Three Reasons to Give Up on Overprotective Parenting
One of the greatest challenges of parenting is standing back and watching as your child makes a mistake. It doesn’t even matter how big the mistake is. It might be jumping from the couch to the hardwood floor while wearing the most slippery socks ever sewn or blowing off an important study session for a final exam worth 60% of the final grade. Either way, it’s hard to watch.
From the moment we bring children into this world, we feel the urge to protect them. They start out so small and helpless; they need us for every little thing. But then they begin to grow, and it’s our job to instill a sense of autonomy in our children. We have to let them go.
Psychologists often reference “authoritative parenting” as an effective parenting style. Authoritative parents are responsive to their children but have high expectations. They also rely on structure and boundaries while respecting autonomy. In short, they show their children the way, but they let their children make mistakes.
In contrast, permissive parents fail to provide structure and/or boundaries, and authoritarian parents micromanage every detail of their children’s lives.
And this is where overprotective parenting comes in.
In world full of violence and kids growing up way too fast, it’s comes as no surprise that parents want to protect their kids as much as possible. But the truth is that we can’t protect them from everything. And if we try to, we can actually cause more harm than good.
Three reasons to lay off the overprotective parenting:
It sends a negative message.
I’ve seen the same scene play out over and over again over the years: A toddler sits with a pile of blocks, attempting to build a tower. He stacks seven blocks and then tower begins to wobble. When the tower falls, the toddler cries. And the parent swoops in the build the best, strongest tower ever to avoid future tears about tumbling towers.
When you run in and fix the problem or somehow make it better, be it a tower of blocks or an English paper, you send the wrong message. What your child hears is, “Yours wasn’t good enough, mine is better.”
It is our job as parents to guide our children, not to do everything for them. Should we offer suggestions for problem solving? Absolutely! But should we do the problem solving for them? Not a chance. Kids need to learn that they are capable and that they can find solutions along the way. When you step back a little, you empower them.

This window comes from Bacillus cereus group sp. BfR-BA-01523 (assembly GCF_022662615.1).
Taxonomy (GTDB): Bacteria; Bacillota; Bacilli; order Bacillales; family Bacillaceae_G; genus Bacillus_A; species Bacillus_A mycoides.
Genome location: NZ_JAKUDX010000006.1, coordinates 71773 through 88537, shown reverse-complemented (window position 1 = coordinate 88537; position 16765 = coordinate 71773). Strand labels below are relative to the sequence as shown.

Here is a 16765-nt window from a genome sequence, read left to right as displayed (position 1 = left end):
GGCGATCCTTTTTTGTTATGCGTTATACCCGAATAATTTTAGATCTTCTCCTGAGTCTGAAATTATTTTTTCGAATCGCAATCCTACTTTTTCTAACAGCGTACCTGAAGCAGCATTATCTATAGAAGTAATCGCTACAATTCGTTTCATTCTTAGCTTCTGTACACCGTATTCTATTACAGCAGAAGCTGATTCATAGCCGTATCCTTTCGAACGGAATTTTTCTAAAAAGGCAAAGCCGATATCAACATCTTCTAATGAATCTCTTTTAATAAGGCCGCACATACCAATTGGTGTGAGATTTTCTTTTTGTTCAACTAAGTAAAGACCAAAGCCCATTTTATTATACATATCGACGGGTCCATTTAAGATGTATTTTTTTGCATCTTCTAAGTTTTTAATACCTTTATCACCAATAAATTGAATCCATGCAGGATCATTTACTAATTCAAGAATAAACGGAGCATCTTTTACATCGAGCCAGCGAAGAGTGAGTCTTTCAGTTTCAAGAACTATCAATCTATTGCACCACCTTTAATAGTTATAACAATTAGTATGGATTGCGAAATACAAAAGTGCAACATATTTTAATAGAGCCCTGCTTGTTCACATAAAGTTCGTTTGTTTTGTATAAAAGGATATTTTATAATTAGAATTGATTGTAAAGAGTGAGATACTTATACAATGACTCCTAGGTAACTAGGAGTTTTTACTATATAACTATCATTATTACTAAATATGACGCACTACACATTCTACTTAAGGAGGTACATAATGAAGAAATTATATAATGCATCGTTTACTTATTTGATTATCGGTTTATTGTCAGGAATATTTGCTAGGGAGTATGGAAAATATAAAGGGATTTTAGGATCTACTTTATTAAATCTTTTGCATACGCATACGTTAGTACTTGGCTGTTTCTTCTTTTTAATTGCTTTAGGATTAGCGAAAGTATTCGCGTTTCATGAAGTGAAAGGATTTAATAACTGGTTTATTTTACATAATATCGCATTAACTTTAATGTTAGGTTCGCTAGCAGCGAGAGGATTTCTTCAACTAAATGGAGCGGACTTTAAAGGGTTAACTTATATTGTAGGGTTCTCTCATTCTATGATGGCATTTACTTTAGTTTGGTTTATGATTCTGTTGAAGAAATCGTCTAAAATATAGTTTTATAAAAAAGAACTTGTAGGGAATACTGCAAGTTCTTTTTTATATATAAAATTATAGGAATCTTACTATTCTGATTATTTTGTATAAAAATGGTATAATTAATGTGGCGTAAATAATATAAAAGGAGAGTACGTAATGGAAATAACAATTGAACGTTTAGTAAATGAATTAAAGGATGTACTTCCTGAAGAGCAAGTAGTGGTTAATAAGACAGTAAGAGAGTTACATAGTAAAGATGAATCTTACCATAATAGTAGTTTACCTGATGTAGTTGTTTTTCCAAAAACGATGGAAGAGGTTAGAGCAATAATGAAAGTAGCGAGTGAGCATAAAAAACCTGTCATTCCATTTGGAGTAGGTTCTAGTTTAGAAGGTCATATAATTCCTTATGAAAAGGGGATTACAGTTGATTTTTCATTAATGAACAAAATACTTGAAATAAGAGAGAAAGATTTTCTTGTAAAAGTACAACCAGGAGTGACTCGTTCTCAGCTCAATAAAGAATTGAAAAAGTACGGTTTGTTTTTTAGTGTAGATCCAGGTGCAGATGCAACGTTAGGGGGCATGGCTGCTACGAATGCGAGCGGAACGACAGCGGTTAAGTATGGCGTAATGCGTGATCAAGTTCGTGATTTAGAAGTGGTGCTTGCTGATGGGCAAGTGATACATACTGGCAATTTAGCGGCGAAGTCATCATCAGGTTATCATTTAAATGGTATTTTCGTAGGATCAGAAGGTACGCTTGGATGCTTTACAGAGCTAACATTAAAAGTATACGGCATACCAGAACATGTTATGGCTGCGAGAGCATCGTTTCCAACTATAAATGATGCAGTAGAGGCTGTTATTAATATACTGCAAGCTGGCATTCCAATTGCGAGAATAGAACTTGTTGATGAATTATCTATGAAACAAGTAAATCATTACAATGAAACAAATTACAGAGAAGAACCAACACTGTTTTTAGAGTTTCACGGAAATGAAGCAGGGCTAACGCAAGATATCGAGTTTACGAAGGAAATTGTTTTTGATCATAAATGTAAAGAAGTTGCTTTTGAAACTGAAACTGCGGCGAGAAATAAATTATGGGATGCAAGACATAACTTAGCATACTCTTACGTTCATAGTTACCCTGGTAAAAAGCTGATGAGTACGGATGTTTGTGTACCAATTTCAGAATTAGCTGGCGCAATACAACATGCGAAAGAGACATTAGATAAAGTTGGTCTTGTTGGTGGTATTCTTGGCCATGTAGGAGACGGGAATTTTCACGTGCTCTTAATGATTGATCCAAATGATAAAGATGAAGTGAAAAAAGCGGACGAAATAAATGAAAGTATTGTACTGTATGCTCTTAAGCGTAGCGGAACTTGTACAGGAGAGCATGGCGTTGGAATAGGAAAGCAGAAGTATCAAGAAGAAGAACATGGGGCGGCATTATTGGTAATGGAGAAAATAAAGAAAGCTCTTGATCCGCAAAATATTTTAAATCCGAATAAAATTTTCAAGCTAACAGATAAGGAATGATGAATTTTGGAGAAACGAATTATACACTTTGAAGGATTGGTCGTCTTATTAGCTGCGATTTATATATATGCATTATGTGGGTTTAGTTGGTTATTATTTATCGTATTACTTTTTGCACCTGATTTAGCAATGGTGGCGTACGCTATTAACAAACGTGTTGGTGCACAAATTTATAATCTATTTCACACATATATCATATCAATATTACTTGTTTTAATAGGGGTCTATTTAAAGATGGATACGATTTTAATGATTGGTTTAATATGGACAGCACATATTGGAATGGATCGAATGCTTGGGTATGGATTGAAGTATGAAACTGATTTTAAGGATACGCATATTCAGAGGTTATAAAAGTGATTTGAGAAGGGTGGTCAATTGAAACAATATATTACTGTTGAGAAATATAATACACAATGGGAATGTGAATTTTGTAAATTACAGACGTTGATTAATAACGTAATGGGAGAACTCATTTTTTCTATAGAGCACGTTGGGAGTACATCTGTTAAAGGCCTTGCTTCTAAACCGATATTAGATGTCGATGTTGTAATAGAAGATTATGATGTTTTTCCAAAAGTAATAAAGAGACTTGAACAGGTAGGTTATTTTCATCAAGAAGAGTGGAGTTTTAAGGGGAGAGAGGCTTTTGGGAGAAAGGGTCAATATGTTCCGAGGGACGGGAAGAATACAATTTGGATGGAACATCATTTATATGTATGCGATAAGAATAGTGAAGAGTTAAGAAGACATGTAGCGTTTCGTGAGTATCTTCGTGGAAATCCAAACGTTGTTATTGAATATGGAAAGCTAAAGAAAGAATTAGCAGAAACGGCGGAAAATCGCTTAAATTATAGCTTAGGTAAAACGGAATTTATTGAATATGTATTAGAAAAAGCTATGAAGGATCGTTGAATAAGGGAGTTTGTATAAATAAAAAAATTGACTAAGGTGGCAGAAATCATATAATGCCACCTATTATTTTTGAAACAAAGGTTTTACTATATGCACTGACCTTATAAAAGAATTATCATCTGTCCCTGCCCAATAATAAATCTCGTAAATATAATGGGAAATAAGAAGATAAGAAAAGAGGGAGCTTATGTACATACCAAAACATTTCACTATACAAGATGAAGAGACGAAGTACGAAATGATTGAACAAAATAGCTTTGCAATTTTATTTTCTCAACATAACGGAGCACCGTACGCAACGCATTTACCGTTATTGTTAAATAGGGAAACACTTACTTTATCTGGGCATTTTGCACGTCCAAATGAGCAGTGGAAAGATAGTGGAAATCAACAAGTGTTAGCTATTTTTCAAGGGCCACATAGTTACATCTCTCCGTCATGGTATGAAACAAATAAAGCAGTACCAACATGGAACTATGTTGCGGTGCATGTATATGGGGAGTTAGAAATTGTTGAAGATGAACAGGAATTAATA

It creates anxiety and avoidance.
If we do everything for our children, especially the hard things, we teach them to avoid challenges. If we excuse them from things that are just out of their comfort zone every single time a fear arises, we teach them to run from things that feel scary.
We should be teaching them to work through their challenges. We should provide unconditional love and support and talk them through their fears and worries.
In the case of a child who avoids social situations, for example, a parent should role play social interactions first, then take the child to the park to observe other kids, then help the child talk to another child, and then step back and let the child ease into it independently. Parents need to model and teach – not take over.
They won’t learn to cope with failure.
Life isn’t always easy. Bad things happen and people fail where they hoped to succeed. Part of growing up is learning to cope with failure.
While it’s acceptable to throw a temper tantrum at age two, it’s really not acceptable at age twelve. We need to teach our children how to cope with disappointment and failure, and part of teaching is stepping back and letting life happen. And then, of course, being there to support them when they fail.
Parenting is a balancing act. Provide the structure, offer suggestions, and care for their broken hearts, but don’t forget to let them climb impossibly large rock walls along the way… They will thank you for it later.
Would you consider yourself an overprotective parent?